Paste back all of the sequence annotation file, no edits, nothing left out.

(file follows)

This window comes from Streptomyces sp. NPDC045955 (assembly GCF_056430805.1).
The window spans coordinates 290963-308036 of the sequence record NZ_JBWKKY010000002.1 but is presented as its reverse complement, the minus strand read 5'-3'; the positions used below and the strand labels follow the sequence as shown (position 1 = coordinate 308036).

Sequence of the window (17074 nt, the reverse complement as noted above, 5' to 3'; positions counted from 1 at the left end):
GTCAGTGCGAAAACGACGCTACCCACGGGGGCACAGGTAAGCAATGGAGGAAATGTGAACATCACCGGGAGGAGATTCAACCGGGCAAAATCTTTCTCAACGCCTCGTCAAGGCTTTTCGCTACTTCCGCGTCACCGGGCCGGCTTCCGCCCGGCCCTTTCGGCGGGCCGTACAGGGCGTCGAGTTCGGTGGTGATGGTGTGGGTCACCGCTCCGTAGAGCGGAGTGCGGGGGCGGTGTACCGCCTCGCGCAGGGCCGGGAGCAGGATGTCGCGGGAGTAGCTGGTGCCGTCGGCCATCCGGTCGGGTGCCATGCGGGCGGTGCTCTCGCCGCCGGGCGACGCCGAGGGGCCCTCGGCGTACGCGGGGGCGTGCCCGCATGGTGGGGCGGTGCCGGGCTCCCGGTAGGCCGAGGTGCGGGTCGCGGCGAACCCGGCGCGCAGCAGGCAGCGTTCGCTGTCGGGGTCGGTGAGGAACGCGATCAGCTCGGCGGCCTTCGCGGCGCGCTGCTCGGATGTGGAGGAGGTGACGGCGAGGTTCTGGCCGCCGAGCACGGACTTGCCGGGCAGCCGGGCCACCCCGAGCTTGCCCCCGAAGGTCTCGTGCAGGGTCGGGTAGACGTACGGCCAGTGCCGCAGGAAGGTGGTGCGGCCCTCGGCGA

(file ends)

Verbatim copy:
This window comes from Streptomyces sp. NPDC045955 (assembly GCF_056430805.1).
The window spans coordinates 290963-308036 of the sequence record NZ_JBWKKY010000002.1 but is presented as its reverse complement, the minus strand read 5'-3'; the positions used below and the strand labels follow the sequence as shown (position 1 = coordinate 308036).

Sequence of the window (17074 nt, the reverse complement as noted above, 5' to 3'; positions counted from 1 at the left end):
GTCAGTGCGAAAACGACGCTACCCACGGGGGCACAGGTAAGCAATGGAGGAAATGTGAACATCACCGGGAGGAGATTCAACCGGGCAAAATCTTTCTCAACGCCTCGTCAAGGCTTTTCGCTACTTCCGCGTCACCGGGCCGGCTTCCGCCCGGCCCTTTCGGCGGGCCGTACAGGGCGTCGAGTTCGGTGGTGATGGTGTGGGTCACCGCTCCGTAGAGCGGAGTGCGGGGGCGGTGTACCGCCTCGCGCAGGGCCGGGAGCAGGATGTCGCGGGAGTAGCTGGTGCCGTCGGCCATCCGGTCGGGTGCCATGCGGGCGGTGCTCTCGCCGCCGGGCGACGCCGAGGGGCCCTCGGCGTACGCGGGGGCGTGCCCGCATGGTGGGGCGGTGCCGGGCTCCCGGTAGGCCGAGGTGCGGGTCGCGGCGAACCCGGCGCGCAGCAGGCAGCGTTCGCTGTCGGGGTCGGTGAGGAACGCGATCAGCTCGGCGGCCTTCGCGGCGCGCTGCTCGGATGTGGAGGAGGTGACGGCGAGGTTCTGGCCGCCGAGCACGGACTTGCCGGGCAGCCGGGCCACCCCGAGCTTGCCCCCGAAGGTCTCGTGCAGGGTCGGGTAGACGTACGGCCAGTGCCGCAGGAAGGTGGTGCGGCCCTCGGCGA